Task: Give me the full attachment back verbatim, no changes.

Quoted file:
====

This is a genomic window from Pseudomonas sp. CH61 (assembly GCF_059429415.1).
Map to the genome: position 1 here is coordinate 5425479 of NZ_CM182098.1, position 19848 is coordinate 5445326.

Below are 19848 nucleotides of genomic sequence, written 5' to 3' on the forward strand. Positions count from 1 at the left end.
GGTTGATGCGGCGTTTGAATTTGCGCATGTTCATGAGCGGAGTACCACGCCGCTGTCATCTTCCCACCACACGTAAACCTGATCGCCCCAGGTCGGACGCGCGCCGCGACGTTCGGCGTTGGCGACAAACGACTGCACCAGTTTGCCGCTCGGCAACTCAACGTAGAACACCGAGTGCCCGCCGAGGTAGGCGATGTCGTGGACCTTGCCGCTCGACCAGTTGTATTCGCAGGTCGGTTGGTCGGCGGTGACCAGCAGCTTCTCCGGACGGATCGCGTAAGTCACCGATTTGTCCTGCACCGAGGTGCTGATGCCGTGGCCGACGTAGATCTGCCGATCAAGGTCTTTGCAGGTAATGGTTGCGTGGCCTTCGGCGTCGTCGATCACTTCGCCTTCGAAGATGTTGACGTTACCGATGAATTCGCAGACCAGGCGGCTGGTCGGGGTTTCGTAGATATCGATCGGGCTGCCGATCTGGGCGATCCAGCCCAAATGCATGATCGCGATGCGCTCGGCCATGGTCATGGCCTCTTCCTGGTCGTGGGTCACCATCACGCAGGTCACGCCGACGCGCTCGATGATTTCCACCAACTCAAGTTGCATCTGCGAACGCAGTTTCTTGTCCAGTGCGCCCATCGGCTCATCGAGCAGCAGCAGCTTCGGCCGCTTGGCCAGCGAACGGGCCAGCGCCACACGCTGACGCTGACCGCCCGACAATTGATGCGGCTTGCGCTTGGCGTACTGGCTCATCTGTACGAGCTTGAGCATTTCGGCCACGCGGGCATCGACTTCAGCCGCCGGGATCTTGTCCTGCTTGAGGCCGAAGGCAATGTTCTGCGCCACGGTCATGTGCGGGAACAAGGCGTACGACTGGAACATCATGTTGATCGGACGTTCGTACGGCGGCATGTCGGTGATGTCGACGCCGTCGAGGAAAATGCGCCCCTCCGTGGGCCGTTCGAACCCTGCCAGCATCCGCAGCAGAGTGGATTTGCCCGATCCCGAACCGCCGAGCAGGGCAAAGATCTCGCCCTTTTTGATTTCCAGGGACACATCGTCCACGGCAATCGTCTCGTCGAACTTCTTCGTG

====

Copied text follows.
This is a genomic window from Pseudomonas sp. CH61 (assembly GCF_059429415.1).
Map to the genome: position 1 here is coordinate 5425479 of NZ_CM182098.1, position 19848 is coordinate 5445326.

Below are 19848 nucleotides of genomic sequence, written 5' to 3' on the forward strand. Positions count from 1 at the left end.
GGTTGATGCGGCGTTTGAATTTGCGCATGTTCATGAGCGGAGTACCACGCCGCTGTCATCTTCCCACCACACGTAAACCTGATCGCCCCAGGTCGGACGCGCGCCGCGACGTTCGGCGTTGGCGACAAACGACTGCACCAGTTTGCCGCTCGGCAACTCAACGTAGAACACCGAGTGCCCGCCGAGGTAGGCGATGTCGTGGACCTTGCCGCTCGACCAGTTGTATTCGCAGGTCGGTTGGTCGGCGGTGACCAGCAGCTTCTCCGGACGGATCGCGTAAGTCACCGATTTGTCCTGCACCGAGGTGCTGATGCCGTGGCCGACGTAGATCTGCCGATCAAGGTCTTTGCAGGTAATGGTTGCGTGGCCTTCGGCGTCGTCGATCACTTCGCCTTCGAAGATGTTGACGTTACCGATGAATTCGCAGACCAGGCGGCTGGTCGGGGTTTCGTAGATATCGATCGGGCTGCCGATCTGGGCGATCCAGCCCAAATGCATGATCGCGATGCGCTCGGCCATGGTCATGGCCTCTTCCTGGTCGTGGGTCACCATCACGCAGGTCACGCCGACGCGCTCGATGATTTCCACCAACTCAAGTTGCATCTGCGAACGCAGTTTCTTGTCCAGTGCGCCCATCGGCTCATCGAGCAGCAGCAGCTTCGGCCGCTTGGCCAGCGAACGGGCCAGCGCCACACGCTGACGCTGACCGCCCGACAATTGATGCGGCTTGCGCTTGGCGTACTGGCTCATCTGTACGAGCTTGAGCATTTCGGCCACGCGGGCATCGACTTCAGCCGCCGGGATCTTGTCCTGCTTGAGGCCGAAGGCAATGTTCTGCGCCACGGTCATGTGCGGGAACAAGGCGTACGACTGGAACATCATGTTGATCGGACGTTCGTACGGCGGCATGTCGGTGATGTCGACGCCGTCGAGGAAAATGCGCCCCTCCGTGGGCCGTTCGAACCCTGCCAGCATCCGCAGCAGAGTGGATTTGCCCGATCCCGAACCGCCGAGCAGGGCAAAGATCTCGCCCTTTTTGATTTCCAGGGACACATCGTCCACGGCAATCGTCTCGTCGAACTTCTTCGTG